Do you feel like your relationship changed a lot ever since your baby arrived?
Do you find it hard to remember the last time you and your partner talked about anything else than your chores and duties?
Do you find it hard to remember when you last had a laugh together?
Have you found yourself stuck in a spot you had promised yourself you would never get to?
Trust me, it is not just you.
Many couples slide into a certain monotony after they become parents.
There is no wonder after all. Looking after a newborn is challenging in itself and if you combine it with sleep deprivation, the only thing you want to do when you have some free time is chill and sleep.
Keeping romance in the relationship and not letting boredom and frustration sneak in once the kids are involved can be a real challenge.
However, it is possible! Furthermore, your relationship after having a baby can be even stronger than before!
If you’re both willing to put some work into it, having kids can be a nice refreshment of your relationship rather than its killer.
How can you achieve it?
1. Don’t put your baby before your relationship
One of the most common things new parents face is that (usually) a mother puts the child before the relationship.
Feels so natural and yet it is not.
Of course, your child is extremely important to you and the love you have for them is like no other.
However, you cannot forget that your child was created by the love you have for your partner, not the other way around.
This means that the relationship with your partner is an anchor that holds your family together and helps your children feel secure and loved.
It also gives them a living example of how a relationship should work and how they should deal with certain problems they will face later on in life.
2. Get your partner involved
A lot of new mums feel like they should look after their children day and night since they don’t go to work.
What they forget about though is the fact that:
- their job as a mum is as important and hard (if not harder) as any other job
- both parents are in this together
- if parents don’t work as a team, their children can easily get between them
Of course, in some cases, the father doesn’t want to help.
If it is you who does all the parenting work, tell your partner what you need help with, explain your reasons more than once and from different angles if you need to, and try and find a way that suits you both.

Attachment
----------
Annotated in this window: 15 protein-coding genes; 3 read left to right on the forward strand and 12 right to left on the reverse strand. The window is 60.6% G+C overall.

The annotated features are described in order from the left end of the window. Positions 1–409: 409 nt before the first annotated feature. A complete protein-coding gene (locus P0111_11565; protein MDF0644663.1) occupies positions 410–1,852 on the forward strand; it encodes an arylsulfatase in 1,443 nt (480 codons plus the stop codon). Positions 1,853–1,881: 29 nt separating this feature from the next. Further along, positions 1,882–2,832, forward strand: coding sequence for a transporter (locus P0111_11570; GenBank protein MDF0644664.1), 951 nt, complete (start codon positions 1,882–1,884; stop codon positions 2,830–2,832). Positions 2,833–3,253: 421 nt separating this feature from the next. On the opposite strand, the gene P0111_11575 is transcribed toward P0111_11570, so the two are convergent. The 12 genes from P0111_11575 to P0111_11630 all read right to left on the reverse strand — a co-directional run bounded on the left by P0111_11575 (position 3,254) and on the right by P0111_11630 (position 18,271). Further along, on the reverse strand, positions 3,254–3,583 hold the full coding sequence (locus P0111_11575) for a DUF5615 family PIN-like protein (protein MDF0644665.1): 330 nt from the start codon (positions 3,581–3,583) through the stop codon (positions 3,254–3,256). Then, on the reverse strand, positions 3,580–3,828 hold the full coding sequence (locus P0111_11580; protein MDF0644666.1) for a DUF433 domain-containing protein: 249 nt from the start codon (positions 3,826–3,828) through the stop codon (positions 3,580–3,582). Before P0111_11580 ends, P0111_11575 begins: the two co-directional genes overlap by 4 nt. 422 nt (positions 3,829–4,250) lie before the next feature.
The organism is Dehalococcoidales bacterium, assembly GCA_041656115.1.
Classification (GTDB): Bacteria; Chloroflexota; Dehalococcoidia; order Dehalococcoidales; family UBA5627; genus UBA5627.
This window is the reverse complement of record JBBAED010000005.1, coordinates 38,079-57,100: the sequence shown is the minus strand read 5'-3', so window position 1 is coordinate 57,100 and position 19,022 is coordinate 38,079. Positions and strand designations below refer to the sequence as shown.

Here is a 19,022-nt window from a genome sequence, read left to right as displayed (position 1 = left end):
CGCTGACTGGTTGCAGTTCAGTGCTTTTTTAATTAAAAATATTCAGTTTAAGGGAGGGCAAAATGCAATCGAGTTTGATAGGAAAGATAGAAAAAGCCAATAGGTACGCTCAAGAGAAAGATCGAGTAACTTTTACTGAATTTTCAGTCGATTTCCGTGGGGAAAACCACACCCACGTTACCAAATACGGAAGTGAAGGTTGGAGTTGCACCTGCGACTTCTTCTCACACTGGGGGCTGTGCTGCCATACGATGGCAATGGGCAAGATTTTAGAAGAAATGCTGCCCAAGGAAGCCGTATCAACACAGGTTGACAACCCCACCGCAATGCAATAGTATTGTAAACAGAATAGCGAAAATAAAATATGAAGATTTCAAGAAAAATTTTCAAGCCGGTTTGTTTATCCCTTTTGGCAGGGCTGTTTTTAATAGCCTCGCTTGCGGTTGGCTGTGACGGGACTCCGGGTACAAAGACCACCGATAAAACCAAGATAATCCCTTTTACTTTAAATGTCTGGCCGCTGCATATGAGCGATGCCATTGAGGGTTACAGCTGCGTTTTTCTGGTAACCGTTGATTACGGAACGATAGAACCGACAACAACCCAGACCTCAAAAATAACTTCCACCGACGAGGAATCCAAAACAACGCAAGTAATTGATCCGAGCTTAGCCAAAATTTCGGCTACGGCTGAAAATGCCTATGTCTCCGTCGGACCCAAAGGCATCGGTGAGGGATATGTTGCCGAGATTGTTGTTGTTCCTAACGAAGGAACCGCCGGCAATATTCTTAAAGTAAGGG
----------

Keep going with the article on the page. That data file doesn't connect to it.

Don’t talk to them when you are emotional or angry, plan the conversation for the time when you feel calm and ready to talk. (this is very important!)
Keeping your anger and frustration inside you won’t get your problems sorted, quite the opposite.
3. Don’t leave your shared bedroom
A classical scenario in many households with a newborn baby:
A mum does not want to disturb her partner during the night feeds, so she decides to move to the children’s room.
It may be a convenient solution, but in fact, it can be a silent killer of a relationship.
Remember that there is a very fine line between the physical and the emotional separateness.
Of course, sometimes it is necessary to part in order to survive, especially in the early stages.
After our twins were born, Yaw and I separated for a few months and dealt with one baby each.
It was the only way to survive as both babies were colicky and cried a lot during the night.
What we did though was that we set an approximate time limit for how long we would stay separated and then we followed it.
It worked great for us so if you don’ have a specific reason to stay separated (as I know some couples do and that’s absolutely fine), set yourself a time scale.
4. Talk about the things your kids do that make you laugh
I met this mum once who told me that when she and her husband go out, they have a rule to never talk about their children.